Three out of four Pakistani adults suffering from pandemic stress, says study

July 15, 2020

Three out of four Pakistani adults are suffering from moderate or high levels of stress during this COVID-19 pandemic while nearly one in three are experiencing moderate or severe anxiety, according...

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Three out of four Pakistani adults are suffering from moderate or high levels of stress during this COVID-19 pandemic while nearly one in three are experiencing moderate or severe anxiety, according to the preliminary findings of a mental health study conducted by the Aga Khan University (AKU).

Researchers from the AKU’s Department of Community Health Sciences (CHS) conducted an online survey of 373 respondents between April and May, the study’s first phase, using validated screening tools to determine if people had generalised anxiety disorder, perceived stress or both conditions.

More than 90 per cent of the participants were from Sindh and Punjab. The respondents ranked the top three causes of anxiety and stress as being the fear of contracting the virus, financial losses during the pandemic and losing a loved one to COVID-19.

The survey participants were much more concerned about their loved ones catching the disease, with nearly eight out of 10 respondents, or 76 per cent, feeling a lot of fear or extreme fear of those close to them falling ill.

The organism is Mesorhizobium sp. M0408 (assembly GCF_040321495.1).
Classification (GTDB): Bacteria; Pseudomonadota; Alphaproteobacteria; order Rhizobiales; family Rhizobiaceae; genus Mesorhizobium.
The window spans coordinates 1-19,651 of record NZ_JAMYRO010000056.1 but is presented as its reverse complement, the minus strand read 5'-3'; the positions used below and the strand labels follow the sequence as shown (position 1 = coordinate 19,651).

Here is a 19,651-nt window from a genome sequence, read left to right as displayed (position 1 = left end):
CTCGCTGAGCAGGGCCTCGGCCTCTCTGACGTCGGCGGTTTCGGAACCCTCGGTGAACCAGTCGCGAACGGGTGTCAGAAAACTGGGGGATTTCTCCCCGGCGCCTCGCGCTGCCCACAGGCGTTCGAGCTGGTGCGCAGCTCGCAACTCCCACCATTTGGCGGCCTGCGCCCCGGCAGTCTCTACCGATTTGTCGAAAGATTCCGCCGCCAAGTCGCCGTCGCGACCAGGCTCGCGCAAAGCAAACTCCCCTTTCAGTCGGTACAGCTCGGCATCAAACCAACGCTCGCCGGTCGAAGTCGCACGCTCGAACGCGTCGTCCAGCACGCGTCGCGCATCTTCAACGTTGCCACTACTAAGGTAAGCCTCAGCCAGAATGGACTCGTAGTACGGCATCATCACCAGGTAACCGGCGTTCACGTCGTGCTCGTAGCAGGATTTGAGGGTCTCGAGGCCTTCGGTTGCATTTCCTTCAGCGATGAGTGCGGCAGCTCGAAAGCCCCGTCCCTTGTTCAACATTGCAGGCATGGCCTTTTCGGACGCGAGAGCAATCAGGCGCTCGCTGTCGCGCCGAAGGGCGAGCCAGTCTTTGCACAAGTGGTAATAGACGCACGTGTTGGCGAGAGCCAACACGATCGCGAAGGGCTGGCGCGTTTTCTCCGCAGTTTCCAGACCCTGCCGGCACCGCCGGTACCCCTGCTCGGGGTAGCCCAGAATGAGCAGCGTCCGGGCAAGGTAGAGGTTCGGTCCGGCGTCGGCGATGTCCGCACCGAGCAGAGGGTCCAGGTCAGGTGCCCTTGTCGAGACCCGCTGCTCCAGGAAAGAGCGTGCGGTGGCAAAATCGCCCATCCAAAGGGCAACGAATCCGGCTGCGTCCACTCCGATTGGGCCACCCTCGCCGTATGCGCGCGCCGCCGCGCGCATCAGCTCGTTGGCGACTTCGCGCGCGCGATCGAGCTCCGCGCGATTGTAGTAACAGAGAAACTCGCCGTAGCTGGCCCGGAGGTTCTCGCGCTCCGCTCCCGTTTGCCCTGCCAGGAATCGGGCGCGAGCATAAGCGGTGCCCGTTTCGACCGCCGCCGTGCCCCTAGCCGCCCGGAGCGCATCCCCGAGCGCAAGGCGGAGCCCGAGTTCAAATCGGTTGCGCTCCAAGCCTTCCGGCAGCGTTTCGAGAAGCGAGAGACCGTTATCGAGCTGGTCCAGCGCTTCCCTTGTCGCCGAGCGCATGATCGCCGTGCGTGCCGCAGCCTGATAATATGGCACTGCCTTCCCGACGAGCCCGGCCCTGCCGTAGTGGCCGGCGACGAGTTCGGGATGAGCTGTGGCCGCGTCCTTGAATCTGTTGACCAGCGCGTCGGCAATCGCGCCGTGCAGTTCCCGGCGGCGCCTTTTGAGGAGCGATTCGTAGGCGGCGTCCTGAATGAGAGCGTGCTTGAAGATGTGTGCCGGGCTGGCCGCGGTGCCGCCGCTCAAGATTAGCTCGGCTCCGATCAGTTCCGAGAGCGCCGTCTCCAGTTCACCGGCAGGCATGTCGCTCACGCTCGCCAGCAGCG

In contrast, four out of 10 respondents, or 36 per cent, reported feeling a lot of fear or extreme fear about catching the virus themselves.

“The pandemic has exposed our social and economic vulnerabilities, and created widespread uncertainty in society,” said Prof Sameen Siddiqi, the CHS department chair. “If left unchecked, stress associated with COVID-19 can lead to distress, and the distress can lead to disease.”

Those already suffering from anxiety and stress are especially vulnerable to advanced illnesses such as depression and other mental health disorders, added Maryam Lakhdir, the study’s principal investigator and a senior instructor in the CHS department.

“The findings suggest that we are at risk of a mental health crisis during a pandemic. Policymakers must prioritise psychosocial interventions to limit the chances of long-lasting scars on our mental health.”

The study also found a high correlation between exposure to rumours via WhatsApp and anxiety or stress, since more than eight out of 10 respondents suffering from the two conditions were using this social media platform. The respondents who reported frequently checking the news also had more anxiety and stress.

“Misinformation, conspiracy theories and rumour mongering are likely to lead to mental health issues during the pandemic,” said Dr Romaina Iqbal, the lead of the CHS’s non-communicable diseases and mental health section.

The study will continue to enrol participants until the end of August, and its findings will continue to be released to monitor changes in the population’s mental health.

Dr Iqbal Azam from the CHS department, Apsara Ali, a research specialist from the Department of Paediatrics and Child Health, and graduate students in epidemiology and biostatistics Dr Ghazal Peerwani and Dr Hareem Fatima were also involved in the study.



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